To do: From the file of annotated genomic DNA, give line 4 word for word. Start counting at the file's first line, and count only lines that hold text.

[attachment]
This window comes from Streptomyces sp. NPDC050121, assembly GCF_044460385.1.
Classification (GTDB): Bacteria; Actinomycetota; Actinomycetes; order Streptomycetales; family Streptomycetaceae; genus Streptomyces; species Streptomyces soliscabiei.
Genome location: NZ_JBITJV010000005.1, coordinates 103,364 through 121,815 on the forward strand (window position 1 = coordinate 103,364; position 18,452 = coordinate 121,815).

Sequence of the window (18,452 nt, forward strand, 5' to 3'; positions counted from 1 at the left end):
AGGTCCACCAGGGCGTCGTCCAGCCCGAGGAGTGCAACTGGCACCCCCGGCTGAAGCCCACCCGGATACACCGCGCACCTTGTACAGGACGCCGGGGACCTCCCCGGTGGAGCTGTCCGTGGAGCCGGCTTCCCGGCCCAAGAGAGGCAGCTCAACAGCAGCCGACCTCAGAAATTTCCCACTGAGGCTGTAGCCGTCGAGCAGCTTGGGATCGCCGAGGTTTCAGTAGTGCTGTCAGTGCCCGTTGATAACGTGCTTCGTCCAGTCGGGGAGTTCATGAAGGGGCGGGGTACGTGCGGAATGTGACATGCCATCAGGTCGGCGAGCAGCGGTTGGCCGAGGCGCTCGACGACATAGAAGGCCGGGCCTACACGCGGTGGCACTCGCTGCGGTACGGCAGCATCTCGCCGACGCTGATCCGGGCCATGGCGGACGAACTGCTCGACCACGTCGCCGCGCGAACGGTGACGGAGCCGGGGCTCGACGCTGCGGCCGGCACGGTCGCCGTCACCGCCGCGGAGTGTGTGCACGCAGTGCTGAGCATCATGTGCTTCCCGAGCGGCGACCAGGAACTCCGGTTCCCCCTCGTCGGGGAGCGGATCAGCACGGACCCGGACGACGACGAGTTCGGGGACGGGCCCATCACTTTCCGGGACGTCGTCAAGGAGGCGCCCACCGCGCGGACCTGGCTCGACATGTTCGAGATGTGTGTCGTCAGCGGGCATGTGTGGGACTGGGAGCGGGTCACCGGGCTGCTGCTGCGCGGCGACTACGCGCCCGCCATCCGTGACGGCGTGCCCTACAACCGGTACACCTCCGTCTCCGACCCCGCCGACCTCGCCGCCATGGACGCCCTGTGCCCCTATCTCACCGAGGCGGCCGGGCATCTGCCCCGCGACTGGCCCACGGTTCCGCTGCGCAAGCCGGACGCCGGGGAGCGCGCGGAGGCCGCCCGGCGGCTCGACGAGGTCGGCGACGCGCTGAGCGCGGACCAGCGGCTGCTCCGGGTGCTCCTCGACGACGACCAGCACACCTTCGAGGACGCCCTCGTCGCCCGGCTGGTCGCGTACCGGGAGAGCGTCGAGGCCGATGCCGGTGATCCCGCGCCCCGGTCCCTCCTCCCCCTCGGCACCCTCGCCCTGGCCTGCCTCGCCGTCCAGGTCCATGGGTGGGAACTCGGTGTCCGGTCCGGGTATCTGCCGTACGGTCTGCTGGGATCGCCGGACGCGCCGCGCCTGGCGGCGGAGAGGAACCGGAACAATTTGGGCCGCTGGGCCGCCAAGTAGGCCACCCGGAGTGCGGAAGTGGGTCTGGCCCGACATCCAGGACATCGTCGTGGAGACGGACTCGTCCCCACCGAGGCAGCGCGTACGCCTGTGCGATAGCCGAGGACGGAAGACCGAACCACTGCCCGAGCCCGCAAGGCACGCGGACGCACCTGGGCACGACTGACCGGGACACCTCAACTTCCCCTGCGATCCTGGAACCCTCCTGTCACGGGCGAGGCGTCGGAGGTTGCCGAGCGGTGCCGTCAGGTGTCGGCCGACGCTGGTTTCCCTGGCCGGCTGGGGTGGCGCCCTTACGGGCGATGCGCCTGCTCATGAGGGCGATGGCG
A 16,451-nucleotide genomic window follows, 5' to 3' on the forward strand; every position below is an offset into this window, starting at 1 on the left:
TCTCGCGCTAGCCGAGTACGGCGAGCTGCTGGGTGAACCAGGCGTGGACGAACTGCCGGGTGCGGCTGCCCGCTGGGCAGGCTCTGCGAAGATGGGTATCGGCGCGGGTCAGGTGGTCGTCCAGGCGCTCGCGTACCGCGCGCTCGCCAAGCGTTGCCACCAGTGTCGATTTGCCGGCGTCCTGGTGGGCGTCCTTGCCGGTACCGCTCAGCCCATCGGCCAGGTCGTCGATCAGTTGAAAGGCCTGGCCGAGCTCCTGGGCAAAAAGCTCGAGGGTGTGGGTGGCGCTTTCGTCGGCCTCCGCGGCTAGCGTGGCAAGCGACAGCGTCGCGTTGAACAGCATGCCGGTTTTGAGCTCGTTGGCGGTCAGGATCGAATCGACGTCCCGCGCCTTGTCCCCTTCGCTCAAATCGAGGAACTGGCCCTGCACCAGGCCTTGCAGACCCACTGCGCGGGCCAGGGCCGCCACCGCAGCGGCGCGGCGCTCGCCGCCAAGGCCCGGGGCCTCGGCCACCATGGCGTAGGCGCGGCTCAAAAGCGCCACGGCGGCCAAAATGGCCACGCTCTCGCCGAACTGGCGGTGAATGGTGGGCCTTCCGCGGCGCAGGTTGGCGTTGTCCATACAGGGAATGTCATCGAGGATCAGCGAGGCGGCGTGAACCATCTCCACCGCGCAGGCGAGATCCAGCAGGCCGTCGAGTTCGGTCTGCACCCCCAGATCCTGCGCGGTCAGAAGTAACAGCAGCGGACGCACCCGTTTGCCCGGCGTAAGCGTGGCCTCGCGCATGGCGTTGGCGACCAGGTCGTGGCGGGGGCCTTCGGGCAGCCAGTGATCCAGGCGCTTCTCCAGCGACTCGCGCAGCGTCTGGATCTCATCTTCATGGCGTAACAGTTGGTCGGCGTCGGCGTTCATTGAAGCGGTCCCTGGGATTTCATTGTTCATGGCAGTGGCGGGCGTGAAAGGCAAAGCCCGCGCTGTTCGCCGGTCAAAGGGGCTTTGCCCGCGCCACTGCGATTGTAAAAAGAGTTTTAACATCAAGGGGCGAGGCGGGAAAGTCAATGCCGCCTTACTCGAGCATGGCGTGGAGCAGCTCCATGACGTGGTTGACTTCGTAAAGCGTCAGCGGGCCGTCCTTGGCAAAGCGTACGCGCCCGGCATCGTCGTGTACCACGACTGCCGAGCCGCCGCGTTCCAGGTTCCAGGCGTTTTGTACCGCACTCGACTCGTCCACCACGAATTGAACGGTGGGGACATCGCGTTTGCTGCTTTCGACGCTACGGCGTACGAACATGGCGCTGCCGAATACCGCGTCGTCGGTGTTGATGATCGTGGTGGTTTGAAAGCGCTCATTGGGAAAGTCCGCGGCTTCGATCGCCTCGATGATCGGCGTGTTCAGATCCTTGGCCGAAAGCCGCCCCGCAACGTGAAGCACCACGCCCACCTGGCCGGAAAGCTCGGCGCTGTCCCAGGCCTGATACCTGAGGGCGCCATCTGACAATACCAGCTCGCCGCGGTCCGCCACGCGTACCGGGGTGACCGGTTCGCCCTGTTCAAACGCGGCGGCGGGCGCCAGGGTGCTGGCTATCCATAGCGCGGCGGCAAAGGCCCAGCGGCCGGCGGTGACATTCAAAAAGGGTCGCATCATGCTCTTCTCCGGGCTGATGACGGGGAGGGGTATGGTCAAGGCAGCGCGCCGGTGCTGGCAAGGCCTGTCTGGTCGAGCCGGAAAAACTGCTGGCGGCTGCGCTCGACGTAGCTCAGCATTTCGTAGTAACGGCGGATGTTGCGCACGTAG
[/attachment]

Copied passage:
Sequence of the window (18,452 nt, forward strand, 5' to 3'; positions counted from 1 at the left end):